Etiquette Guide: John Jay Takeout
Written by Bwog Staff
For some first-years, John Jay takeout is the saving grace of our humble dining hall. It gives students the option of eating in the comfort of their own dorms, on the Steps, or at any other location where it’s acceptable to eat alone. However, as convenient and useful as this service may be, there are some flaws with the system. In the first feature part of a series on an etiquette, we outline some good ol’ fashioned politeness and common sense can fix these flaws:
1. The Swipe Line
This is chaos. People are trying to swipe in, get their cards back, get take out boxes, unstick plastic cups and lids, and grab plastic cutlery, straws, and mints—all in a tiny, unforgiving area. A few simple rules could make everyone’s lives better:
- Have patience and yield to people already carrying food. This only makes sense; if they have an accident, everyone suffers. If you’re about to enter the dining hall and you see someone with take out food trying to get their card back, stop and let them get their card. We get how it sometimes takes them a long time, but this is better than them spilling everything.
- Get everything at the start. A lot of the chaos in the line can be blamed on people lingering around too long. People getting take out should take utensils, straws, and mints at the beginning; getting these items is much harder at the end when trying to balance a dinky plastic cup on a dinky plastic box.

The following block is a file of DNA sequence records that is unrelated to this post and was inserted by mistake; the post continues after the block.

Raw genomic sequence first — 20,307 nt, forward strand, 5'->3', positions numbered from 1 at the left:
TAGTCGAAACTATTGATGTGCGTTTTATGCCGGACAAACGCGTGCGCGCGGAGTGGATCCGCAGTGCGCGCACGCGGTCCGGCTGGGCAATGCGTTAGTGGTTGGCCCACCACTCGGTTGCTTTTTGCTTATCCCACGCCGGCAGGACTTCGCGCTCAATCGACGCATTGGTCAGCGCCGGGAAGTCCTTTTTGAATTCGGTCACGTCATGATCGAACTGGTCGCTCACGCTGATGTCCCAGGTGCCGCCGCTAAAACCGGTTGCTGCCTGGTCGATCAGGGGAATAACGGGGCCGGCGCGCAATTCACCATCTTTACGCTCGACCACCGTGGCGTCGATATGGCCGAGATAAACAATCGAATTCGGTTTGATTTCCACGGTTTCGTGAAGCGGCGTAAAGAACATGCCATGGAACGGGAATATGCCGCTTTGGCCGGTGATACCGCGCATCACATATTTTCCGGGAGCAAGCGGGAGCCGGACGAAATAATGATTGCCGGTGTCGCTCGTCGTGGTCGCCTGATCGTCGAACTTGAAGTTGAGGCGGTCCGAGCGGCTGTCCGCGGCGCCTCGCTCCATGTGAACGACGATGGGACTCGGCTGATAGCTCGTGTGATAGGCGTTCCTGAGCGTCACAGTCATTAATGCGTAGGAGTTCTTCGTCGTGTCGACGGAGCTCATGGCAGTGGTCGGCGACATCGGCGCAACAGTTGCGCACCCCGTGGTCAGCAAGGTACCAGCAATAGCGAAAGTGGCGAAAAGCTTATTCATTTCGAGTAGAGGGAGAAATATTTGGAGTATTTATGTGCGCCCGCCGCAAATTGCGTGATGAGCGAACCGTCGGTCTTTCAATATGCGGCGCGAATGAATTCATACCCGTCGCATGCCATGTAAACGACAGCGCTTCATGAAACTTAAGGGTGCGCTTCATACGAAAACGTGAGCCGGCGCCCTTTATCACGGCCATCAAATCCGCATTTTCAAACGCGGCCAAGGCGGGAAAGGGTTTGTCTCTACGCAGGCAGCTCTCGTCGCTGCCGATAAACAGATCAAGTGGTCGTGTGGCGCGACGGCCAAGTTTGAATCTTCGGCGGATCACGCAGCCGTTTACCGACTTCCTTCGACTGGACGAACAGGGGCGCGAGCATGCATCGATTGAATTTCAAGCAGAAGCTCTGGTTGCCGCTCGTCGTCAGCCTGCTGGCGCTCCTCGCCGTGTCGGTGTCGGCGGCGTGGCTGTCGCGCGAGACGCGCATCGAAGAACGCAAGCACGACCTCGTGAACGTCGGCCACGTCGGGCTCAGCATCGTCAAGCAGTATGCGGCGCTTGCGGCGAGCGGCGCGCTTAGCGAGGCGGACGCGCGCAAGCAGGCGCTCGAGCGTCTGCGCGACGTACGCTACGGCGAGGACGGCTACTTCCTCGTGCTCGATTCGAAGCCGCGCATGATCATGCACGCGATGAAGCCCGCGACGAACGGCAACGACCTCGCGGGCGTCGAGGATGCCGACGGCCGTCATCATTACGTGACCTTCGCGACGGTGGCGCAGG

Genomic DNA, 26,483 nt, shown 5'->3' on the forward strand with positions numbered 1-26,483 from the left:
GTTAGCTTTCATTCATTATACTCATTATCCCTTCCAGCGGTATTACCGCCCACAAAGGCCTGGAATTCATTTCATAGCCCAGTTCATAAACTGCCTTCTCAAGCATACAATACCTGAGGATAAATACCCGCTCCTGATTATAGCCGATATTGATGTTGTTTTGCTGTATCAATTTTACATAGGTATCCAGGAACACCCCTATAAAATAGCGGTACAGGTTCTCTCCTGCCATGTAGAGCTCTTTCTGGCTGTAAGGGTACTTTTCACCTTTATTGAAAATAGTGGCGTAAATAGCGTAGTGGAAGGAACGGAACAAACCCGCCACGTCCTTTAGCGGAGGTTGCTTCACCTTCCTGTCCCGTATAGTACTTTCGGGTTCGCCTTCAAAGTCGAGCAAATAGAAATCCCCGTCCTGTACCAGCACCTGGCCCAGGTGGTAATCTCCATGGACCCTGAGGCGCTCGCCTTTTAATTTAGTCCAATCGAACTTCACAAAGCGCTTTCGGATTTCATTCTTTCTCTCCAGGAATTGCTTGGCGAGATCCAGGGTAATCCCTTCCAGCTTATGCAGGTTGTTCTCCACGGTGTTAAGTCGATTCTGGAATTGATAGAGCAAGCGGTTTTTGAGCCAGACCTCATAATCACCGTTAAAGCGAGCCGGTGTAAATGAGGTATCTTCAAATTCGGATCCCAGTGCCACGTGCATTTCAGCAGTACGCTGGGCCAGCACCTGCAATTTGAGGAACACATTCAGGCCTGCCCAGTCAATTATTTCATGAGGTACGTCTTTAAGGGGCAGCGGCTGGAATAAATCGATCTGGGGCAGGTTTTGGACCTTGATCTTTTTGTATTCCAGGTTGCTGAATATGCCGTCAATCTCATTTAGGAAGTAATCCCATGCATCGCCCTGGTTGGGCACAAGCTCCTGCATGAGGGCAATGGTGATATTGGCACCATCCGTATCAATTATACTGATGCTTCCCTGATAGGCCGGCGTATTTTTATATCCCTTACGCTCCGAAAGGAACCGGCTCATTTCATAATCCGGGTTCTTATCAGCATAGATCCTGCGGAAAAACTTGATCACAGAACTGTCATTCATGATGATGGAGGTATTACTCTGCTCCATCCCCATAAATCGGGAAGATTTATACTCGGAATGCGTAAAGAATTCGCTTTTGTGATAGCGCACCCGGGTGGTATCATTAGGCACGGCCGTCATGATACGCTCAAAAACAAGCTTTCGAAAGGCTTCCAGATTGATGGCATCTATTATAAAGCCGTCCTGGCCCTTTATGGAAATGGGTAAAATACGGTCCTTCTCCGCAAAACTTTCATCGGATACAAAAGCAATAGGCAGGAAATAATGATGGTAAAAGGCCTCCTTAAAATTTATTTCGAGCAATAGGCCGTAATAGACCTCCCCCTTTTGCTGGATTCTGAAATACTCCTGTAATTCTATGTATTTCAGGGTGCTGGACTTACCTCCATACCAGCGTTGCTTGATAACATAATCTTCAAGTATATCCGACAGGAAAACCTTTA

- Avoid awkward path-crossings. Dining Services, listen up! The actual layout of the take out section contributes to the chaos as well. It makes no sense that the mints, which everyone wants, should be buried in the middle of all the table. Put them towards the outside and push over the take out materials, which only a few people need, towards the middle so there aren’t as many people crossing paths trying to get what they want.
2. Getting Food
Sorry, we can’t tell you how you can manage to get cereal and milk into those compartments, but here are a two rules people getting take out should consider:
- Think twice about taking two or more cups. This only contributes more to the aforementioned balancing act. Sure, your dining plan probably entitles you to that coffee, but remember that you’re doing so at the expense of slowing down the system.
- Get your drink last, after you’ve closed your box, to avoid any unnecessary extra juggling. Additionally, always take your cups with you; when you leave your cup somewhere and come back for it later, there goes another awkward path-crossing.
3. Going Back and Dining
After you’ve managed to make it out of the labyrinth, the work doesn’t end:
- Be nice! Hold doors for our friends with plastic boxes, press that “Door Open” button, and just be mindful of the food they’re carrying. You’ll get a smile and friendship points in return.
- Picking up afterward. If you’re eating in a public place, throw away your trash (we’re looking at you, Carman). If you’re eating in your own room, open up a window before or after you eat. The smell of beef does not treat a 200 square foot space well.
If this is all too much to bother with, you still have time to convince your future suitemates to try for a kitchen next week.
Photo via Flickr/justinhenry